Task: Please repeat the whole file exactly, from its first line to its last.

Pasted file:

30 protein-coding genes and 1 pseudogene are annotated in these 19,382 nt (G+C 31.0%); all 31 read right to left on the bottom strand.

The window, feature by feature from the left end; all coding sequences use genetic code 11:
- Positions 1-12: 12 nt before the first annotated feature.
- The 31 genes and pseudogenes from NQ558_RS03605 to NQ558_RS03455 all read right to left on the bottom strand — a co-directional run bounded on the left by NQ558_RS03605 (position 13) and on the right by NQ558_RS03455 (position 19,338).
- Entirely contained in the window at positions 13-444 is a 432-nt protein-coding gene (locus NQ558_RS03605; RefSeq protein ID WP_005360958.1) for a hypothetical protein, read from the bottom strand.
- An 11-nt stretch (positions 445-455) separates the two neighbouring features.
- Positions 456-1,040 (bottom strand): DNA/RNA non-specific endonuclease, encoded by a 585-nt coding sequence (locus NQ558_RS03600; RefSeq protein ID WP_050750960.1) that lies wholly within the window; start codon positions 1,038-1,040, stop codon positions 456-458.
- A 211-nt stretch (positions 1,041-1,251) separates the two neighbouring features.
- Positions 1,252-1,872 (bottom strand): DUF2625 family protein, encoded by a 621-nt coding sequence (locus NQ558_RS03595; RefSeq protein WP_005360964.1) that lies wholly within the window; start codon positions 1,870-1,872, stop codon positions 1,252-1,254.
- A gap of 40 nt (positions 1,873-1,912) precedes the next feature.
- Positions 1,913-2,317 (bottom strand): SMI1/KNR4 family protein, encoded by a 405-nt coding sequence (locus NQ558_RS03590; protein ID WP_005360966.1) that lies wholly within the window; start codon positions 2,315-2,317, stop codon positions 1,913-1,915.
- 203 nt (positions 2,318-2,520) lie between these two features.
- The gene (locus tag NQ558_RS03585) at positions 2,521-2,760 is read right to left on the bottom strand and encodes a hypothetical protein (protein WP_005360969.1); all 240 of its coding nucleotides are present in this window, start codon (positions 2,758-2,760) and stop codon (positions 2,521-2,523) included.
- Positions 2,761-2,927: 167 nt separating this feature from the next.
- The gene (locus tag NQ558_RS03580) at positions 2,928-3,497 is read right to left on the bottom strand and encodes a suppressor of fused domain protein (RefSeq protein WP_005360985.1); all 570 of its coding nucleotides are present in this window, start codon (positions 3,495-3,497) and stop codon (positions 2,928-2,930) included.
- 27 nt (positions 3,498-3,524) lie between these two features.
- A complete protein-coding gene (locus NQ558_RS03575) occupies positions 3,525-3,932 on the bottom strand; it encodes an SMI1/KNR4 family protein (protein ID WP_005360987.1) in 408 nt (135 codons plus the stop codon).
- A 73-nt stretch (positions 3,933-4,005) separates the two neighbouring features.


30 protein-coding genes and 1 pseudogene are annotated in these 19,382 nt (G+C 31.0%); all 31 read right to left on the bottom strand.

The window, feature by feature from the left end; all coding sequences use genetic code 11:
- Positions 1-12: 12 nt before the first annotated feature.
- The 31 genes and pseudogenes from NQ558_RS03605 to NQ558_RS03455 all read right to left on the bottom strand — a co-directional run bounded on the left by NQ558_RS03605 (position 13) and on the right by NQ558_RS03455 (position 19,338).
- Entirely contained in the window at positions 13-444 is a 432-nt protein-coding gene (locus NQ558_RS03605; RefSeq protein ID WP_005360958.1) for a hypothetical protein, read from the bottom strand.
- An 11-nt stretch (positions 445-455) separates the two neighbouring features.
- Positions 456-1,040 (bottom strand): DNA/RNA non-specific endonuclease, encoded by a 585-nt coding sequence (locus NQ558_RS03600; RefSeq protein ID WP_050750960.1) that lies wholly within the window; start codon positions 1,038-1,040, stop codon positions 456-458.
- A 211-nt stretch (positions 1,041-1,251) separates the two neighbouring features.
- Positions 1,252-1,872 (bottom strand): DUF2625 family protein, encoded by a 621-nt coding sequence (locus NQ558_RS03595; RefSeq protein WP_005360964.1) that lies wholly within the window; start codon positions 1,870-1,872, stop codon positions 1,252-1,254.
- A gap of 40 nt (positions 1,873-1,912) precedes the next feature.
- Positions 1,913-2,317 (bottom strand): SMI1/KNR4 family protein, encoded by a 405-nt coding sequence (locus NQ558_RS03590; protein ID WP_005360966.1) that lies wholly within the window; start codon positions 2,315-2,317, stop codon positions 1,913-1,915.
- 203 nt (positions 2,318-2,520) lie between these two features.
- The gene (locus tag NQ558_RS03585) at positions 2,521-2,760 is read right to left on the bottom strand and encodes a hypothetical protein (protein WP_005360969.1); all 240 of its coding nucleotides are present in this window, start codon (positions 2,758-2,760) and stop codon (positions 2,521-2,523) included.
- Positions 2,761-2,927: 167 nt separating this feature from the next.
- The gene (locus tag NQ558_RS03580) at positions 2,928-3,497 is read right to left on the bottom strand and encodes a suppressor of fused domain protein (RefSeq protein WP_005360985.1); all 570 of its coding nucleotides are present in this window, start codon (positions 3,495-3,497) and stop codon (positions 2,928-2,930) included.
- 27 nt (positions 3,498-3,524) lie between these two features.
- A complete protein-coding gene (locus NQ558_RS03575) occupies positions 3,525-3,932 on the bottom strand; it encodes an SMI1/KNR4 family protein (protein ID WP_005360987.1) in 408 nt (135 codons plus the stop codon).
- A 73-nt stretch (positions 3,933-4,005) separates the two neighbouring features.